You can buy board games based on video games inspired by board games

But while big companies like Hasbro are using an "everything and the kitchen sink" approach to keeping their board games relevant, modern games made by independent companies are having an easier time making physical games that work in our increasingly digital world. Crowdfunded card game Cards Against Humanity, for example, made a stir thanks in large part to its purposefully offensive content — it's a game where you play cards with phrases like "the gays" and "MechaHitler," making it great for posting pictures on Twitter or Instagram.

It's also completely free if you want, because you can download the cards and the rules from the game's site and print them yourself. Meanwhile, a Creative Commons license invites other designers to remix the game in different ways, even allowing for fan translations in everything from Estonian to pirate. It's a kind of fan participation and crowdsourcing that's particularly native to the web, even though the game itself is physical. (There was also an expansion pack based on Netflix's House of Cards series.)

Static

Even experienced creators like pen-and-paper RPG legend Jordan Weisman are using new online tools to make older game concepts feel more modern. His studio's upcoming title Golem Arcana is an elaborate blend of a mobile title and a traditional role playing game — there's a board and miniature figures, but you also have a Bluetooth-enabled stylus so you can tap on a real-world object and see information appear on your tablet. You get the nerdy fun of painting figures with some cool tech added in. Like Cards Against Humanity, the game also involved fans through crowdfunding, raising more than $500,000 on Kickstarter.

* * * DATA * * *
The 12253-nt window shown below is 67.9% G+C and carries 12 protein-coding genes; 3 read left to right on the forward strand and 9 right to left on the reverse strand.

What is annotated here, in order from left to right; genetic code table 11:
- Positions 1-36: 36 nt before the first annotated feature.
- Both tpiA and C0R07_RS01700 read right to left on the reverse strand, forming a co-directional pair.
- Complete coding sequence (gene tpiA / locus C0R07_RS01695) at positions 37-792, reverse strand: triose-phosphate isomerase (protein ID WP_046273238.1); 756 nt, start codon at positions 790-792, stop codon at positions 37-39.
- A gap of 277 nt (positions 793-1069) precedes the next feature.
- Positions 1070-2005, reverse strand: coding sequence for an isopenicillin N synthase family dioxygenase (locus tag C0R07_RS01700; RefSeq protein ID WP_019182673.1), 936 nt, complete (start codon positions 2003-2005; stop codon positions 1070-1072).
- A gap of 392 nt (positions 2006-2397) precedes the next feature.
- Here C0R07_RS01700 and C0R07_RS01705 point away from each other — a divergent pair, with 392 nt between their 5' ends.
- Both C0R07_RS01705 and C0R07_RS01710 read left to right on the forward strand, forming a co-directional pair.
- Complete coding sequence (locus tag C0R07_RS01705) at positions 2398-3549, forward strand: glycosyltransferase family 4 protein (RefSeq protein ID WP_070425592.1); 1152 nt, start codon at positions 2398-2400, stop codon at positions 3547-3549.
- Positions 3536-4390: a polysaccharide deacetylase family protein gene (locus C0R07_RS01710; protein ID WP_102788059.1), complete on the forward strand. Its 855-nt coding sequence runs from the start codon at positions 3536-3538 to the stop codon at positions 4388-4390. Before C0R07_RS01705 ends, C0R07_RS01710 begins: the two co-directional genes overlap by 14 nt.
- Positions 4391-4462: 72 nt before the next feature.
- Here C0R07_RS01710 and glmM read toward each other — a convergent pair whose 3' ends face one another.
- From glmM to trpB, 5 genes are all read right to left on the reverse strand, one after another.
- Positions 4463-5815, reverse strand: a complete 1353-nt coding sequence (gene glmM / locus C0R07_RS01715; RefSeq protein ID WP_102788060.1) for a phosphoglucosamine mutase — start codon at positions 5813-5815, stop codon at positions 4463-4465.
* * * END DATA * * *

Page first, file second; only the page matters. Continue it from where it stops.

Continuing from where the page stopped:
There's still room for a wide range of board games

While Hasbro is putting massive amounts of effort into reaching new audiences, fans are discovering these indie games and lesser known classics naturally online. Without big marketing pushes, board games like Carcassonne and Settlers of Catan have become huge success stories, while card games like Netrunner have slowly become a popular topic of conversation on Twitter, enticing new players nearly two decades after its initial release. The ongoing success of these smaller titles coupled with Hasbro's efforts (the company saw a 10 percent jump in games-related revenue in 2013) seems to show that there's still room for a wide range of board games — they just need the right digital components.

Meanwhile on Facebook, Monopoly fans seem particularly riled up about another potential new rule, which would let your mom get out of jail for free every time, no questions asked. The debate is surprisingly lively and everyone seems to be having fun. There are a few mothers who feel they could use the extra help, but it seems most people aren't in favor of this particular "house rule" being added to the game. "This is unfair, all players should have equal rights," says Julio.